After being a vegetarian for about 8 years, I can’t imagine ever going back to a diet that contains a lot of meat. And I hope that, if I ever have children, they will continue to buy quorn mince instead of regular mince and eat vegetables instead of a steak. However, after reading the results of a study carried out by researchers from Cornell University in the US, I can’t help to feel glad my grandparents and great-grandparents were from rural areas where meat was traditionally included in the diet.
By comparing hundreds of complete sets of DNA from a primarily vegetarian population in Pune, India to meat-eating people in Kansas, the researchers found there was a significant genetic difference. The fact they differ doesn’t surprise me, but the disparity is quite unexpected. Apparently, long-term vegetarianism can lead to genetic mutations that not only raise the risk of heart disease and cancer, but can also persist through generations.
Doesn’t eating red meat raise the risk of cancer? Well, yes. But it appears to be that being a vegetarian is not risk-free either. The genetic mutations that occur to make it easier for vegetarians to absorb essential fatty acids from plants also boost the production of arachidonic acid, which is linked to inflammatory disease and cancer. Especially when coupled with a diet high in vegetable oils, such as sunflower oil, the mutated gene can quickly turn the vital fatty acids into dangerous arachidonic acids.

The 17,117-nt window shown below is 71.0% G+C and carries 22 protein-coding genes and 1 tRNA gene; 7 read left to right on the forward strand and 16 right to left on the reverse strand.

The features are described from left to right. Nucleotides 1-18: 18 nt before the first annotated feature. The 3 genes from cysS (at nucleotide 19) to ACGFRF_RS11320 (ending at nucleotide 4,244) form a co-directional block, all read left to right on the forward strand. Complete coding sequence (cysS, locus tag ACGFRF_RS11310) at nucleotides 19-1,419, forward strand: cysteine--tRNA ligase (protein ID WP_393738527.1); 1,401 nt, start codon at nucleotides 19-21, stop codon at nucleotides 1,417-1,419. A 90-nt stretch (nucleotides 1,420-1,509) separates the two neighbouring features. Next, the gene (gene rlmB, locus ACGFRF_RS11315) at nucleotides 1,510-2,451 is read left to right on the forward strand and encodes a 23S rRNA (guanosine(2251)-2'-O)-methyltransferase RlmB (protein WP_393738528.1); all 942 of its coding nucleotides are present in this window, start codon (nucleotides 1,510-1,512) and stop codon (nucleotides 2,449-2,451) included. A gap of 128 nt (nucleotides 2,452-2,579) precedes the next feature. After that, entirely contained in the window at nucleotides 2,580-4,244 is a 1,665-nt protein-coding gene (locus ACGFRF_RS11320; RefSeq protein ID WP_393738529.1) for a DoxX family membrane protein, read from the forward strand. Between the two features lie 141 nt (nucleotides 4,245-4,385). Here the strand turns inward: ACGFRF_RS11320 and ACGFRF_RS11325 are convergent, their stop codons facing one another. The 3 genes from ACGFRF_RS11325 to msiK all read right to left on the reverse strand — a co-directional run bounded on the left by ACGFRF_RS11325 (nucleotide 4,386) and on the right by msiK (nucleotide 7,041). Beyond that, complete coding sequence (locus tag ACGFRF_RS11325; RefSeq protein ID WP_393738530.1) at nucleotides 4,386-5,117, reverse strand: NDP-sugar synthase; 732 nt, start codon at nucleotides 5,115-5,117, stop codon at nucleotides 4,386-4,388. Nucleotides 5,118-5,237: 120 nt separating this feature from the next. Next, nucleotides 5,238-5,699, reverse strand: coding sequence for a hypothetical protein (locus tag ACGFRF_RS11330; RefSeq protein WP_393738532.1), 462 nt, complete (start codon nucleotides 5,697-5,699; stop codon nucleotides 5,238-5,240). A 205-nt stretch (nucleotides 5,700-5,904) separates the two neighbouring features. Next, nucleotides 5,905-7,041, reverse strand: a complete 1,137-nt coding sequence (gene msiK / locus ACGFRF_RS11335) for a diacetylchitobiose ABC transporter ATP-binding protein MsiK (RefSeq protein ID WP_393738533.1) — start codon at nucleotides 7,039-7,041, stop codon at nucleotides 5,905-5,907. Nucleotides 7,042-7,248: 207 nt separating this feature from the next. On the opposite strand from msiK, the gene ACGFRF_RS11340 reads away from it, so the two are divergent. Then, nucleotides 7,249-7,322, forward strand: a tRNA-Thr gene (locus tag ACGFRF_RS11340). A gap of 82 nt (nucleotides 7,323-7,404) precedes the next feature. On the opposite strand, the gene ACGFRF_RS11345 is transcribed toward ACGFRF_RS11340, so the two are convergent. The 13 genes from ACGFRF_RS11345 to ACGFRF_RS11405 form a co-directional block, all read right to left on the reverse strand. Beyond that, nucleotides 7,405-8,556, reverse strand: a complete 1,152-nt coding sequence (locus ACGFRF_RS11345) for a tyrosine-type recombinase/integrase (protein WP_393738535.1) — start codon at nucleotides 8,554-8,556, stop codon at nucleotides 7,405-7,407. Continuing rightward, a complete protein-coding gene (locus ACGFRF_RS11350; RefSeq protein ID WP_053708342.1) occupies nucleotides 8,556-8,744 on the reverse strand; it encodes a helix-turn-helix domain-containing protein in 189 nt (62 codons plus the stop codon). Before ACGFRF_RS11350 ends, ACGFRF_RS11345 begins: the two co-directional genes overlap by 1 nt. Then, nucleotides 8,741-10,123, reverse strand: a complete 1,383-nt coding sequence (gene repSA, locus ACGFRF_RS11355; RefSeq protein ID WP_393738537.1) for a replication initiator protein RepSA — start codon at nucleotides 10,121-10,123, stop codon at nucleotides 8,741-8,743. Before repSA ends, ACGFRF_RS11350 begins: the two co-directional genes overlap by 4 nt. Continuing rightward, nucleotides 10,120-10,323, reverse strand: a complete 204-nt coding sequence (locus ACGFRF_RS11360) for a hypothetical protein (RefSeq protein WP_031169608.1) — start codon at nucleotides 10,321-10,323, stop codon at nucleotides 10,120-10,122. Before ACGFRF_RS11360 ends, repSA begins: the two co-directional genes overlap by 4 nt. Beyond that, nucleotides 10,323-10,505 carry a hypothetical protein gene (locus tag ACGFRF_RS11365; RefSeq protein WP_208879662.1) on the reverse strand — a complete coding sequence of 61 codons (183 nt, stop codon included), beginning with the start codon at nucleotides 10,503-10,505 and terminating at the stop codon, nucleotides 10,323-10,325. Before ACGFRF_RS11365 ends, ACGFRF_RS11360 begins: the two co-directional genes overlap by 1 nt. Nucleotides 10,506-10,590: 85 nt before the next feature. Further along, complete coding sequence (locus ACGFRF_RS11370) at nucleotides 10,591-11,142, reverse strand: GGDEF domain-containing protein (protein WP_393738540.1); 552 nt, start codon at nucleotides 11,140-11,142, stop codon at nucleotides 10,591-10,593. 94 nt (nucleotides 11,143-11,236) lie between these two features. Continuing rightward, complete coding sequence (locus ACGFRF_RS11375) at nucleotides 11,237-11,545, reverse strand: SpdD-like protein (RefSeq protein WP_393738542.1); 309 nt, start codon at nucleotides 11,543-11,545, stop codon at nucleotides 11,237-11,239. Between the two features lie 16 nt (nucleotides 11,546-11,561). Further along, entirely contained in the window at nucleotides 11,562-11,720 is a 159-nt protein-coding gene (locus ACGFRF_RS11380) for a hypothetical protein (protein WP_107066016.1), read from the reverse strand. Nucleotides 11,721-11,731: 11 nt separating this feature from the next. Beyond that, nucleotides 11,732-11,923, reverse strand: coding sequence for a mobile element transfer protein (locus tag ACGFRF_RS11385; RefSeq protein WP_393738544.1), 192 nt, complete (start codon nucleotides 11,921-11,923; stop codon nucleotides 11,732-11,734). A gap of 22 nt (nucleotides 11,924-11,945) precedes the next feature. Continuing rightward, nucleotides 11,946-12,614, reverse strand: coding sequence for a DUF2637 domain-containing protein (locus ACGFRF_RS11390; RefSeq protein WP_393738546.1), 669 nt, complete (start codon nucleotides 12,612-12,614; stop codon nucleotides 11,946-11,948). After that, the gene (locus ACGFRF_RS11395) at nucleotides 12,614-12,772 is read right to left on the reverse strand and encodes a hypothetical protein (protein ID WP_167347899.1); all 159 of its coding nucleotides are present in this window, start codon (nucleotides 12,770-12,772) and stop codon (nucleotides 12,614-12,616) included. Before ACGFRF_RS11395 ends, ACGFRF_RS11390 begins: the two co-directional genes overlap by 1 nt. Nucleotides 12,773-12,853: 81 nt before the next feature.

Additionally, the mutation, called rs66698963, interferes with the production of beneficial Omega 3 fatty acid, a protective against heart disease. This is especially problematic because of the shift in diets away from Omega 3 – found in fish and nuts – to less healthy Omega 6 fats – found in vegetable oils – that’s been happening since the Industrial Revolution.
Obviously, this doesn’t sound very positive. However, the solution with regards to the Omega-problem is to use oils that are low in omega-6 linoleic acid such as olive oil. Secondly, the mutation only occurs in populations that have had a primarily vegetarian diet for generations, so your decision to stop eating meat will not affect your DNA over a night. And finally, other research has suggested that vegetarianism lowers the risk of diabetes, strokes, and obesity. Vegetarianism will not kill you. Life will, eventually.